It was quite unknown why she had come into town, taken a room at the inn with her attendant. Some kind of business roused her at half past five on a Tuesday morning, as a light in her window and distant sounds of a gramophone announced. The day was dark and rainy, causing the women to rush from the warmth and dryness of the inn to the motorcar idling in the lane. As soon as they were inside, the car sped into town, as though they were running late for something very important. The date was May seventh, my birthday.
I watched them return later in the afternoon as I was reading a book on the windowseat, cozy against the chill of the day. Although she was soaked by the hastening rain, her face was uplifted and she walked lighter than when she had come, as though a burden had been removed from her being. Perhaps that meant is was her birthday as well, I mused as I continued my book.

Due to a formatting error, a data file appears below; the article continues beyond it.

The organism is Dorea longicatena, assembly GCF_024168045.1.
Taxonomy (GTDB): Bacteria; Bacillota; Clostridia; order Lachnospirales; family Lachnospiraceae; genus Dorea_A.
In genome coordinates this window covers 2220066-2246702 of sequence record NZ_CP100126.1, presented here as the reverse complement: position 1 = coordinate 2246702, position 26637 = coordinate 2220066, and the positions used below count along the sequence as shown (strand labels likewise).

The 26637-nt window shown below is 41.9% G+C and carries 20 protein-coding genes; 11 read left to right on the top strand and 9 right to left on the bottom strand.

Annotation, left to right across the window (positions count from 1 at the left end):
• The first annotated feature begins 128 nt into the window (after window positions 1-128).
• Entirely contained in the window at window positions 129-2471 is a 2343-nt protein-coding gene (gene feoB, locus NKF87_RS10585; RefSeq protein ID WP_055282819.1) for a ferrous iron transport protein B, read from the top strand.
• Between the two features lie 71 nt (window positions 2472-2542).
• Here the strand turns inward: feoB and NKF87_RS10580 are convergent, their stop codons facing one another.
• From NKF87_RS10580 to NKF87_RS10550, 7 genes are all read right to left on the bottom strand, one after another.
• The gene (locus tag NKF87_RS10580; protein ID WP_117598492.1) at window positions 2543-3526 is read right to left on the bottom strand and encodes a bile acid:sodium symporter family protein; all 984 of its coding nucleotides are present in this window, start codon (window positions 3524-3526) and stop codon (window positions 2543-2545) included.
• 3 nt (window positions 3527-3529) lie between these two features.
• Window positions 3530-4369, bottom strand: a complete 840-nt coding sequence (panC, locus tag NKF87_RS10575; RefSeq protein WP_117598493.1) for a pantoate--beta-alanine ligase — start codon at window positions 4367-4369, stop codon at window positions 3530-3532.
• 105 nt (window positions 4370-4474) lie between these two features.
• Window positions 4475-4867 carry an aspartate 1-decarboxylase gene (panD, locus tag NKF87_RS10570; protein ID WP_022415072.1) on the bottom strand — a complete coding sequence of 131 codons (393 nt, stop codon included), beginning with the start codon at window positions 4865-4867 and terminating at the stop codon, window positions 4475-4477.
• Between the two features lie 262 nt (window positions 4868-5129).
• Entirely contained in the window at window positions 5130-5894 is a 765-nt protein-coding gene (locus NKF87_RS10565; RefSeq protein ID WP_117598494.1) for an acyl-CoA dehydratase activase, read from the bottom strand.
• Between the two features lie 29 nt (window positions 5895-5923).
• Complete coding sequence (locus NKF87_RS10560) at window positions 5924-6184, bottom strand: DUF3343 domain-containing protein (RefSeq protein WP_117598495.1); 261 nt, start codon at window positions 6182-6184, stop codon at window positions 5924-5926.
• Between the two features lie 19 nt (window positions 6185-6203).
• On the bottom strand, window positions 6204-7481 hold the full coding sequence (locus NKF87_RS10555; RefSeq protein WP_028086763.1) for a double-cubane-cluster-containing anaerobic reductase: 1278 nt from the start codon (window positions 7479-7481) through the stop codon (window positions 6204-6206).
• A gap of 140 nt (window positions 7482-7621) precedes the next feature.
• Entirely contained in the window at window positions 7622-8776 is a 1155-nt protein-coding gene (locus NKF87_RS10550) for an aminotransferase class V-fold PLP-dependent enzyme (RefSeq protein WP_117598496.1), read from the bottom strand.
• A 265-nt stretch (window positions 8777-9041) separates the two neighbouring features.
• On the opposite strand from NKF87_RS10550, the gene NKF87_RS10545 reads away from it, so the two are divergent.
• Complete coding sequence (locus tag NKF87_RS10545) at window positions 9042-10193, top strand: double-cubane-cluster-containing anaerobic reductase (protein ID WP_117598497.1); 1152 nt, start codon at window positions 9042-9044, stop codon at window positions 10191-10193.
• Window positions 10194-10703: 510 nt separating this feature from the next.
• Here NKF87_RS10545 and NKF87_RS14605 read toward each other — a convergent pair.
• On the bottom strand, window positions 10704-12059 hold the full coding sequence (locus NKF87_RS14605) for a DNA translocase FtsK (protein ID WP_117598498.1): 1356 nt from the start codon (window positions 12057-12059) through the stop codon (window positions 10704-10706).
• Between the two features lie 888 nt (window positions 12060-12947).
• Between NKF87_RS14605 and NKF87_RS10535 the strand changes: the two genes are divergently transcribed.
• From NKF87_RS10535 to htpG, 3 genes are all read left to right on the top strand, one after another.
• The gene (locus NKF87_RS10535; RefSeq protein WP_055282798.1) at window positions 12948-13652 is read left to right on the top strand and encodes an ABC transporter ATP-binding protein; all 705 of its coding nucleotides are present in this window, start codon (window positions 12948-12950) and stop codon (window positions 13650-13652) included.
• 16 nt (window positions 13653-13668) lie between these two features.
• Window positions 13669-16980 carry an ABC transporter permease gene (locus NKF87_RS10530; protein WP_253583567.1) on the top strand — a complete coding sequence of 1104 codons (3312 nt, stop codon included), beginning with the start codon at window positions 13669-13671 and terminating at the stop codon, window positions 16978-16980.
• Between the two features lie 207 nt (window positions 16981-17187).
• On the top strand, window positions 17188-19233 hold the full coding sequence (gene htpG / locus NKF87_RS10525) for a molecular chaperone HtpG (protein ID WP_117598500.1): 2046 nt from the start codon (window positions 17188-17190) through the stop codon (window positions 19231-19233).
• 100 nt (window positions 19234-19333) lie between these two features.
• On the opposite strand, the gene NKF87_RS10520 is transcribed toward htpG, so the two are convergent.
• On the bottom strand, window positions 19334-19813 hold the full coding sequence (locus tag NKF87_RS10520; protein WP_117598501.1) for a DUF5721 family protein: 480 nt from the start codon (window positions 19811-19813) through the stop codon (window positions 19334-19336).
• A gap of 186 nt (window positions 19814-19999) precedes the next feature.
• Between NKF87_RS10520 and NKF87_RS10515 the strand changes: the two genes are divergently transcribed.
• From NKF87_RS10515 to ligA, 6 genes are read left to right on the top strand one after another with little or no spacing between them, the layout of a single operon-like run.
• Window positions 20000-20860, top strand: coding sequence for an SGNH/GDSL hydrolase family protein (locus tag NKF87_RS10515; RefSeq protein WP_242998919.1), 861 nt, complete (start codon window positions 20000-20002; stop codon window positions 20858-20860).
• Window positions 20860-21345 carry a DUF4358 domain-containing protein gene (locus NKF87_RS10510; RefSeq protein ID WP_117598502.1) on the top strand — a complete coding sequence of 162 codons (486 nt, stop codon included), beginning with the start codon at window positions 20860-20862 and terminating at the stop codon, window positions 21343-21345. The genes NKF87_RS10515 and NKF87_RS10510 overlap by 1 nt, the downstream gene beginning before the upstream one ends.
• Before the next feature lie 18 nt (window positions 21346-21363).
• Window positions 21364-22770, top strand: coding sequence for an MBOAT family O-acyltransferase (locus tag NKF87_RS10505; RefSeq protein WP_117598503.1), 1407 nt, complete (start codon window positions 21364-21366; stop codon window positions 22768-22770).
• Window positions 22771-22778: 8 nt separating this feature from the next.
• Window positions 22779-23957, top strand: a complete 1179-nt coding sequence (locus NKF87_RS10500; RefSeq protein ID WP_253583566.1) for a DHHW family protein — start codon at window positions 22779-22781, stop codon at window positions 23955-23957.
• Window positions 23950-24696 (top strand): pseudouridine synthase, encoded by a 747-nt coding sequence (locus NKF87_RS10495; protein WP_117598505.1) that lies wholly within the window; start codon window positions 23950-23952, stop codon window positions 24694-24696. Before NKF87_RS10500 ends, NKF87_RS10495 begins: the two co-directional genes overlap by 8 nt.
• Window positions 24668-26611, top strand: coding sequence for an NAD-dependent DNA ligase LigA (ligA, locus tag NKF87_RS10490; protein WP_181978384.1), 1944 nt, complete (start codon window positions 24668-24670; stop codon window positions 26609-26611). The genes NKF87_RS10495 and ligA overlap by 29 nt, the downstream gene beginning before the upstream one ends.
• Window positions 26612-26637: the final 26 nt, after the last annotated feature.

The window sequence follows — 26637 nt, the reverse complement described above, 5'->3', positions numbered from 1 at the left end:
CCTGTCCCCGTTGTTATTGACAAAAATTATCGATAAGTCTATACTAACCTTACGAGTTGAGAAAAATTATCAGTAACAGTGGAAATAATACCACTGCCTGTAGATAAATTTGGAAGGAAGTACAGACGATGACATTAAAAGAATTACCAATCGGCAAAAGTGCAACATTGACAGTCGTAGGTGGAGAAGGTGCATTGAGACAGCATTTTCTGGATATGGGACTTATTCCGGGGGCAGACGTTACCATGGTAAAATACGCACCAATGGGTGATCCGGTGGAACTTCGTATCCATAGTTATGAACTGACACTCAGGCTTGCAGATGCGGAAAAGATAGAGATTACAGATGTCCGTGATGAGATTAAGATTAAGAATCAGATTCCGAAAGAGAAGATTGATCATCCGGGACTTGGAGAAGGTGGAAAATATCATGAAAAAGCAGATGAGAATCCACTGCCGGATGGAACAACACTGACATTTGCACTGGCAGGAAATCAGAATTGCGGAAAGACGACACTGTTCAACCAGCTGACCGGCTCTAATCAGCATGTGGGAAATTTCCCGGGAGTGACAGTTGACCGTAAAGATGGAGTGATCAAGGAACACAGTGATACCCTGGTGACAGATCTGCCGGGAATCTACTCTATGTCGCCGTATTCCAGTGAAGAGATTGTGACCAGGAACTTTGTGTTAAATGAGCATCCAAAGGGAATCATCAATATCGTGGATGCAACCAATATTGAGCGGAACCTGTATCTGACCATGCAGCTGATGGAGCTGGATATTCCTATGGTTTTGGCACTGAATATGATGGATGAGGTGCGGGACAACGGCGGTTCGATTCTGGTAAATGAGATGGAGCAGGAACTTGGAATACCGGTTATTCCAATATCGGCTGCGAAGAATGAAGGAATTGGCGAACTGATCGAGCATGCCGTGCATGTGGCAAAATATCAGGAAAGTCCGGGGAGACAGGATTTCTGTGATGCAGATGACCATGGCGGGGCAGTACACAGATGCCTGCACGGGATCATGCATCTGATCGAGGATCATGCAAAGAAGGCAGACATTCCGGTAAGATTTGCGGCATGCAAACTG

They stayed at the inn for a week, coming and going on various errands, their arms full of parcels on most afternoons. On Saturday afternoon, I was in the garden when I noticed her leaving. She appeared to be sorry to go, putting reluctant distance between herself and the inn with tiny footsteps, ambling in the warm sun. I crouched down a little lower behind the garden fence, not wanting to make her feel as though I was watching her with critical eyes instead of the genuine interest that drove me to follow her path to another waiting car.